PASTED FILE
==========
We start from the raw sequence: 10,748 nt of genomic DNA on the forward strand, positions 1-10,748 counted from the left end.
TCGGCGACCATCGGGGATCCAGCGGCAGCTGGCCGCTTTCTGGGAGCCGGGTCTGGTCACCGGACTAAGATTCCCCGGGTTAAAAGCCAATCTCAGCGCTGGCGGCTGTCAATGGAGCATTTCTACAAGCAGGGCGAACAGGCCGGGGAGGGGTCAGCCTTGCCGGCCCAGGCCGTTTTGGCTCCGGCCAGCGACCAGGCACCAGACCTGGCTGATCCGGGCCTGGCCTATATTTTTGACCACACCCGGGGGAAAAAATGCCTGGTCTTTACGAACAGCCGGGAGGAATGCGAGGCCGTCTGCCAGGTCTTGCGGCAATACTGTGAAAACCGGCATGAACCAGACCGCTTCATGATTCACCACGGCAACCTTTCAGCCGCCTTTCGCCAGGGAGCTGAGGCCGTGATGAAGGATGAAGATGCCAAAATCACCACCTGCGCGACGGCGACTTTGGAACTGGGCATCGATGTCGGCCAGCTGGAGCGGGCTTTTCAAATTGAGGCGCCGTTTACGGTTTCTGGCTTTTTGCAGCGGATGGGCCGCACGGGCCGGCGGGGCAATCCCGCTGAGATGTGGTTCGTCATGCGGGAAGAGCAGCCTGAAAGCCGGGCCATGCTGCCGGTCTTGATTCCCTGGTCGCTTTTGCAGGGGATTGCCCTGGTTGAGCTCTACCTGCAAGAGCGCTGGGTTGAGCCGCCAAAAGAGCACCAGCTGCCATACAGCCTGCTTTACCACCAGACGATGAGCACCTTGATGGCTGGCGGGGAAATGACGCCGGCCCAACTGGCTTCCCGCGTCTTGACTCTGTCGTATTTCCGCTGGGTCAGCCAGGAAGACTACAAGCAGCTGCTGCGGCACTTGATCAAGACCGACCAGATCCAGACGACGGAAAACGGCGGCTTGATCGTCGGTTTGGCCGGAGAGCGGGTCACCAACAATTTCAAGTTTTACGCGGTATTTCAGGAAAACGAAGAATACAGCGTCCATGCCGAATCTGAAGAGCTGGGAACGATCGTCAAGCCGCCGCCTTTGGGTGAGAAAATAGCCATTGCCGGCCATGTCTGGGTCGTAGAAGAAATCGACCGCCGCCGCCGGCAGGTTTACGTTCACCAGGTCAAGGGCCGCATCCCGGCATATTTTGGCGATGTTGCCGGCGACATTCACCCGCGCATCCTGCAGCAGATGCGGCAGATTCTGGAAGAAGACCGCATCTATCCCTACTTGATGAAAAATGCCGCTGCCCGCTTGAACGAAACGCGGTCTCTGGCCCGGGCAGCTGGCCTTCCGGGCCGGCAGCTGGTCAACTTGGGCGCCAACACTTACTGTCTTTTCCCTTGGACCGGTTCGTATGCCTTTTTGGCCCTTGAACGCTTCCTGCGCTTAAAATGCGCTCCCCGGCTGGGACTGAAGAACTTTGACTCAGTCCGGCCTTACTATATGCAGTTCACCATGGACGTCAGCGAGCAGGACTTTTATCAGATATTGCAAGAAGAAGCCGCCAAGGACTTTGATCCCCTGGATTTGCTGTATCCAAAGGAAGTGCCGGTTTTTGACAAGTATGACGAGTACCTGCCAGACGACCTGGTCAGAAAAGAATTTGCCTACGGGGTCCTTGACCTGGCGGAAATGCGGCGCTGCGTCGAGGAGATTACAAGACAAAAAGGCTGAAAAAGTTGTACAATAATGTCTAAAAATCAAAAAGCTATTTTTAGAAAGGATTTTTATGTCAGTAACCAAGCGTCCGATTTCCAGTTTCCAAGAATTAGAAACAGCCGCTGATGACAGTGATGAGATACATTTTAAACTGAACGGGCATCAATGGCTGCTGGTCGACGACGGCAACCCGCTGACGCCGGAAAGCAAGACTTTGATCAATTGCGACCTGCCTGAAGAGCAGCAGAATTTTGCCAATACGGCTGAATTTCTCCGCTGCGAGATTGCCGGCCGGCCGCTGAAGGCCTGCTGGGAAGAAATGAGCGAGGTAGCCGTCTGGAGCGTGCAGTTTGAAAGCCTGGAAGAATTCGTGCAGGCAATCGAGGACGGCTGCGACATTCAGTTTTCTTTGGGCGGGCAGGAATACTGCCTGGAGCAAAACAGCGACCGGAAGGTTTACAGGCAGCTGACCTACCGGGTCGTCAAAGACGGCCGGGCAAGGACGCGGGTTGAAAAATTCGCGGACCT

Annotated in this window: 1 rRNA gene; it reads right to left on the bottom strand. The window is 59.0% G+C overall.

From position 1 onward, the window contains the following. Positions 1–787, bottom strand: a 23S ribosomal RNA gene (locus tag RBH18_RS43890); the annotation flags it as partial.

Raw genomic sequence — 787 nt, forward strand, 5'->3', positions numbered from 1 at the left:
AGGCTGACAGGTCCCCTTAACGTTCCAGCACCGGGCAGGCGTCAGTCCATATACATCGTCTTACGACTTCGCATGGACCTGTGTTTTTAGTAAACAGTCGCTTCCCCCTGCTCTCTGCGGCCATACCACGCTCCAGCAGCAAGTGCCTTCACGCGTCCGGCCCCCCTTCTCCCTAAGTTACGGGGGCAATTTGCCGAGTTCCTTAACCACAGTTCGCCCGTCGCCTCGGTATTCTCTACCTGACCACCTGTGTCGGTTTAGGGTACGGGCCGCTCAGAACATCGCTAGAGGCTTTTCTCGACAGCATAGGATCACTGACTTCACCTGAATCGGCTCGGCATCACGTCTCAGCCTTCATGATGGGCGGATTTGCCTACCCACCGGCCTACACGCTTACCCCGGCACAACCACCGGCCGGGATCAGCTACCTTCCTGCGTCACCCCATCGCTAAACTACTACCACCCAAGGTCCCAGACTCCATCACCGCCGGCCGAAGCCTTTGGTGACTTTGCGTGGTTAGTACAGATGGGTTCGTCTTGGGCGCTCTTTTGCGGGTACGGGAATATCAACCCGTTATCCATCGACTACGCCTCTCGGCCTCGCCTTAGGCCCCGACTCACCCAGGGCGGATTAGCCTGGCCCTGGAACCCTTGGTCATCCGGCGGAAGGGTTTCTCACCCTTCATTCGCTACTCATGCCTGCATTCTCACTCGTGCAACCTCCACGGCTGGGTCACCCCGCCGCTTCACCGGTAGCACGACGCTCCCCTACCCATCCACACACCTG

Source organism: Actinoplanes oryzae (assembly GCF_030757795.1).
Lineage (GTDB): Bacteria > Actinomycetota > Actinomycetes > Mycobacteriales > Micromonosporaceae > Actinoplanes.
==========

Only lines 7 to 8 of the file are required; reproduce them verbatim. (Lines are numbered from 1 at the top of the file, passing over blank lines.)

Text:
Source organism: Actinoplanes oryzae (assembly GCF_030757795.1).
Lineage (GTDB): Bacteria > Actinomycetota > Actinomycetes > Mycobacteriales > Micromonosporaceae > Actinoplanes.